The Tragedy Of Bridget Such-a-one

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The potato didn’t fail in the summer of 1847, yet the distress of the past two seasons had seriously curtailed the scale of plantings. Trevelyan, however, convinced that Ireland’s problem wasn’t inadequate food supplies but “the selfish, perverse and turbulent character of the people,” pronounced the famine over. There would be no more extraordinary measures by the Treasury, not even when the potato failed again in 1848, 1849, and into the early 1850s. Irish needs would be met out of Irish resources.

 
 

The government’s change of direction went beyond the withdrawal of desperately needed assistance. The passage in June 1847 of the Irish Poor Law Extension Act married racial contempt and providentialism—the prevalent conviction among the British elite of God’s judgment having been delivered on the Irish—with political economy. According to the theorists of the iron laws of economics, the great deficiencies of Ireland were a want of capital accumulation—the result of the maze of small tenancies—and the incurable lethargy of a people inured to indolent reliance on an inferior food. The famine provided an opportunity to sweep away the root causes of Ireland’s economic backwardness.

The amendment of the Irish Poor Law made landlords responsible for the rates (taxes collected to support the workhouses) on all holdings valued under four pounds per year. Another provision—the Gregory Clause —denied relief to anyone holding more than a quarter-acre of land. This left many tenants with the choice of abandoning their holdings or condemning their families to starvation. Together these clauses were a mandate to clear the land of the poorest and most vulnerable. Entire villages were “tumbled.” In one instance a newspaper reported that some of the evicted were found dead along the roadsides, “emitting green froth from their mouths, as if masticating soft grass.” On the Mullet Peninsula in Mayo, James Hack Tuke, a Quaker involved in the intensive relief effort undertaken by the Society of Friends, witnessed an entire settlement being razed: “Six or seven hundred people were evicted; young and old, mother and babe, were alike cast forth, without shelter and without means of subsistence! A fountain of ink (as one of them said) would not write half our misfortunes.”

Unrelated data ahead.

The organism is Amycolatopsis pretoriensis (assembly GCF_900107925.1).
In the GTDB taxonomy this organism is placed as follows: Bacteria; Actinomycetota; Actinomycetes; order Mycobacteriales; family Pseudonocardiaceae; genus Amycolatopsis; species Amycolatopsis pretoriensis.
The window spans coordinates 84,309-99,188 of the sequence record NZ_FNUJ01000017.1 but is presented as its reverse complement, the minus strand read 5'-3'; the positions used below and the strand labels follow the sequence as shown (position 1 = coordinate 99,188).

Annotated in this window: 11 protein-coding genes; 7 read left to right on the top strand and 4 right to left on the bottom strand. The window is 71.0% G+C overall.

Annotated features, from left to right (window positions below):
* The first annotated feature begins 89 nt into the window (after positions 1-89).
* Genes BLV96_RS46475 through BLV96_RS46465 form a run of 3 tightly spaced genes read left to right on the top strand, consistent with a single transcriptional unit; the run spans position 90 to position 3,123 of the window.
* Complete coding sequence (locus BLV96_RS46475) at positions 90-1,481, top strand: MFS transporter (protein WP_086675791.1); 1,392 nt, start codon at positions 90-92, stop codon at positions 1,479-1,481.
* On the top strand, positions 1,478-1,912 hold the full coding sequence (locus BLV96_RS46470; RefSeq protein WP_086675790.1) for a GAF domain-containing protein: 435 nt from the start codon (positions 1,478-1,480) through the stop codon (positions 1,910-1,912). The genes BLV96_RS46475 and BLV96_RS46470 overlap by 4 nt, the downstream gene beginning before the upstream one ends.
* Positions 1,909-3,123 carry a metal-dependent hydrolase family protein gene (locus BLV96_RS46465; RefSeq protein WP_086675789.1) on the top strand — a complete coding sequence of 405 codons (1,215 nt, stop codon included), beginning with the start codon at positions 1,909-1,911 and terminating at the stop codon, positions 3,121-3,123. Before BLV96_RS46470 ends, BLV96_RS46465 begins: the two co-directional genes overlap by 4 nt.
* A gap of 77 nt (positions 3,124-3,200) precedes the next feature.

MANY Americans saw the Irish as a threat to prosperity and liberty, their poverty a function of character.

Asenath Nicholson traveled some of the same territory as Tuke and was horrified by the sheer scale of what she witnessed: “Village upon village, and company after company, have I seen; and one magistrate who was travelling informed me that at nightfall the preceding day, he found a company who had gathered a few sticks and fastened them into a ditch, and spread over what miserable rags they could collect … under these more than two hundred men, women, and children, were to crawl for the night … and not one pound of any kind of food was in the whole encampment.”

Across much of Ireland the purgatory of the first two years of famine became a living hell. The workhouses, which the people had once done their best to avoid, were besieged by mobs clamoring to get in. The dead were buried coffinless in mass graves. The Reverend Francis Webb, a Church of Ireland rector in West Cork, published an account of dead children being left unburied and asked in anger and disbelief, “Are we living in a portion of the United Kingdom?” Asiatic cholera, carried from India in the bowels of British soldiers, eventually arrived and cut down thousands of those already weakened by hunger.

Emigration from ireland became a torrent, no longer a quest for new opportunities but a question of life or death. The ports filled with people. Most sought passage to Liverpool, the former capital of the slave trade and now the entrepôt of emigration. From there they hoped to find a cheap fare to America. Jammed in the holds of coal barges and on the decks of cattle boats, three hundred thousand Irish sailed to Liverpool in 1847 alone.

The government made a pretense of enforcing regulations that prescribed medical inspection of all passengers and minimum space and rations for each. In reality emigrants, having scrambled however they could to put together the four pounds that passage to America typically cost, were at the mercy of a laissez-faire system that treated them more like ballast than like human beings. Dr. J. Custis, who served as a ship’s surgeon on half a dozen emigrant vessels, published a series of articles that described their sailings: “I have been engaged during the worst years of famine in Ireland; I have witnessed the deaths of hundreds from want; I have seen the inmates of a workhouse carried by the hundreds weekly through its gates to be thrown unshrouded and coffinless into a pit with quicklime … and revolting to the feelings as all this was, it was not half so shocking as what I subsequently witnessed on board the very first emigrant ship I ever sailed on.”